Heritage Museums & Gardens is worth $27 million yet doesn’t pay a dime in property taxes to its host town of Sandwich. Neither does Cape Cod Hospital pay Barnstable, nor does the 300 Committee pay Falmouth.
That’s because the institutions, like hundreds of others on the Cape and Islands, are nonprofit and aren’t required to pay tax on their property. Millions of potential tax dollars are lost to local cities and towns each year on the nearly $145 billion in untaxable land here, even though in many cases the organizations benefit from town services such as police, fire and road maintenance. Read more.
The growth at WE CAN, a Harwich Port-based women’s empowerment nonprofit, has been nothing short of meteoric since it left its rented space above Bonatt’s Bakery and Restaurant and into its own home about a mile down Route 28 in early 2013.
What had been a slow and steady increase in demand took off, with more than 6,700 women calling or coming in for assistance in the first nine months of 2014 and more than 1,800 participating in one of its programs in the same span. The figures have tripled and doubled, respectively, compared to 2010 levels.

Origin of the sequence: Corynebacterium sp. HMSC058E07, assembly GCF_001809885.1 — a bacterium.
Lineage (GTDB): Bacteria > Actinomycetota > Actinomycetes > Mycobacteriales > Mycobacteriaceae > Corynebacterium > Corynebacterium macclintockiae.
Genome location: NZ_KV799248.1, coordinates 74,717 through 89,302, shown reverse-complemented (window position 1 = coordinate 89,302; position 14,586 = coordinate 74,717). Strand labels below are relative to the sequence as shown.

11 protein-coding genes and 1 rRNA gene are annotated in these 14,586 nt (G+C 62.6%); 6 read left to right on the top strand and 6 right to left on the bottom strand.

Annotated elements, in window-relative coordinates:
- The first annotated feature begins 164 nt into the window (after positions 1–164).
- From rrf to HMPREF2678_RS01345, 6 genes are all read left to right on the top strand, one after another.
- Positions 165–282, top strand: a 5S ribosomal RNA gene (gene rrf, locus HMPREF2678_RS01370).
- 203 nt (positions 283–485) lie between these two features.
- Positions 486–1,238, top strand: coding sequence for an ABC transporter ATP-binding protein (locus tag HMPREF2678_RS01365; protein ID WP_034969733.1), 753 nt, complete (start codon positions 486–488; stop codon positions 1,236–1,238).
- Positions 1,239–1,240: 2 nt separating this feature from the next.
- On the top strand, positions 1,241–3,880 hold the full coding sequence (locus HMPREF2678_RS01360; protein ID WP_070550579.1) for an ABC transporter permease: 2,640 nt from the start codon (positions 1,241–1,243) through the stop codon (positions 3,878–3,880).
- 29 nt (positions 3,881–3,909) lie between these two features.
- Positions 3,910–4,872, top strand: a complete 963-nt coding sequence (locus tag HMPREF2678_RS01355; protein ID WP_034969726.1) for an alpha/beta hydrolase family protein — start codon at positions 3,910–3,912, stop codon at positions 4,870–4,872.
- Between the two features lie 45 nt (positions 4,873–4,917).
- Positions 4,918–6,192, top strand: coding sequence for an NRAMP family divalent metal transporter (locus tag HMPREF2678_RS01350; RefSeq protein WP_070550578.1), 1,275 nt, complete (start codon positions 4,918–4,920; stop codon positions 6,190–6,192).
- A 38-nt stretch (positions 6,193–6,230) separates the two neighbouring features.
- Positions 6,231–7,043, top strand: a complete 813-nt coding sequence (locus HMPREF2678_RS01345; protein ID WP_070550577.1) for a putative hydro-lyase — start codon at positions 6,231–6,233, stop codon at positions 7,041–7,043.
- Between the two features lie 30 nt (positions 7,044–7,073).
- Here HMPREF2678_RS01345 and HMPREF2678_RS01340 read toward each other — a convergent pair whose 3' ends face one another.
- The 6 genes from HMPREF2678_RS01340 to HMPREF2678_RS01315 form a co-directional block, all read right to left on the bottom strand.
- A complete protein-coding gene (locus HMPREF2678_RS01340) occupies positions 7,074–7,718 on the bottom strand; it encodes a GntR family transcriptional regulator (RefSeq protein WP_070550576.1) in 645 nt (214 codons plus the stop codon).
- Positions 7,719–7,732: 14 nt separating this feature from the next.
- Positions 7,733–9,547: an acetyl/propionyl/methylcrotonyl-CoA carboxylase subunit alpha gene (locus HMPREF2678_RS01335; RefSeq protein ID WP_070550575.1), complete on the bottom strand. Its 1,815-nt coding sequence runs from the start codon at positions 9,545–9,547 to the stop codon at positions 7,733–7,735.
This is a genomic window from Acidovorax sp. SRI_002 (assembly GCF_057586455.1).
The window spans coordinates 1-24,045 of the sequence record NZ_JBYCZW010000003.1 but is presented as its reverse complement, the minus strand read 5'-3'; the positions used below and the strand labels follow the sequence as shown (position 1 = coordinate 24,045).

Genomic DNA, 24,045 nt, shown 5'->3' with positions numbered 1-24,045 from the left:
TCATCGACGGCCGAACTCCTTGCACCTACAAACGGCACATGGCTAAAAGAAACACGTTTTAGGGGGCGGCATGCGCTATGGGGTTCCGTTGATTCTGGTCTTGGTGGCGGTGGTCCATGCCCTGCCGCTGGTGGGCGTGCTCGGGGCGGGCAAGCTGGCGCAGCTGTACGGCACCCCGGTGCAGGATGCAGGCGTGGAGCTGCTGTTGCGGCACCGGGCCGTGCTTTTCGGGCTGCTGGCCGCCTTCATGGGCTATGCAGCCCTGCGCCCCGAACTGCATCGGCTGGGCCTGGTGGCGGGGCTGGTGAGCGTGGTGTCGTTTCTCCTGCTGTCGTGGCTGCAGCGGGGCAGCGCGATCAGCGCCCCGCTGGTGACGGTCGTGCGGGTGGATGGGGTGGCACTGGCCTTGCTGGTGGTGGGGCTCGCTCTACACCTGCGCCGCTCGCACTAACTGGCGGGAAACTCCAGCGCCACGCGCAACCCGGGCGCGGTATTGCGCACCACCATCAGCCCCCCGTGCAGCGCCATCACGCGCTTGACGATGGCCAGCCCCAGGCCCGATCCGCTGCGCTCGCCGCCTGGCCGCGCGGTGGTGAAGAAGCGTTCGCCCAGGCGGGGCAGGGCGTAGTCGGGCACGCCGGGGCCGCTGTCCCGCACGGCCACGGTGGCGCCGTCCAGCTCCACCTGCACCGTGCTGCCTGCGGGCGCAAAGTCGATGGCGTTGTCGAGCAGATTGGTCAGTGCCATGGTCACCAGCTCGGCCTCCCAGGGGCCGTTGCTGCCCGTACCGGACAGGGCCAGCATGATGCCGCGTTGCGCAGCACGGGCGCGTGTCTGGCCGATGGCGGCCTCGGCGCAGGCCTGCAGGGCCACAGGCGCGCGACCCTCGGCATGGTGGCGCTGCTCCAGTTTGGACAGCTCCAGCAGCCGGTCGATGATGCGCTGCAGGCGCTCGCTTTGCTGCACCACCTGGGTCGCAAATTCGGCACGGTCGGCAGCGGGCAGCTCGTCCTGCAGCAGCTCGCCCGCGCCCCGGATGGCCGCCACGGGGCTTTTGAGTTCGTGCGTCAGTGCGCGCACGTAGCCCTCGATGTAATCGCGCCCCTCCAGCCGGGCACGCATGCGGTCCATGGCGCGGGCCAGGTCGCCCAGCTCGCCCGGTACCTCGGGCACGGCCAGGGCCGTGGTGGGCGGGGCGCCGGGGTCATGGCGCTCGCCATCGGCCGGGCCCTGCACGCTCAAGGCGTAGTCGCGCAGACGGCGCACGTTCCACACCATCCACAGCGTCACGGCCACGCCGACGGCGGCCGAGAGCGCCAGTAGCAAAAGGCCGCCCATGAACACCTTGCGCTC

But before any of its growth began, and before it takes on any new program, its leadership asks key questions about the possible expansion: Does the community need it? Does the service exist elsewhere? If not, can we afford to take it on?Read more.
Nonprofits on Cape Cod and across the country didn’t have the luxury of closing their doors during the worst of the recession. They were too busy providing health care, shelter and food to those whose livelihoods were suffering.
But as they survived, they suffered. They lost donations, their investments dipped in the stock market and many were forced to cut back on their programs or cut their staffs. Read more.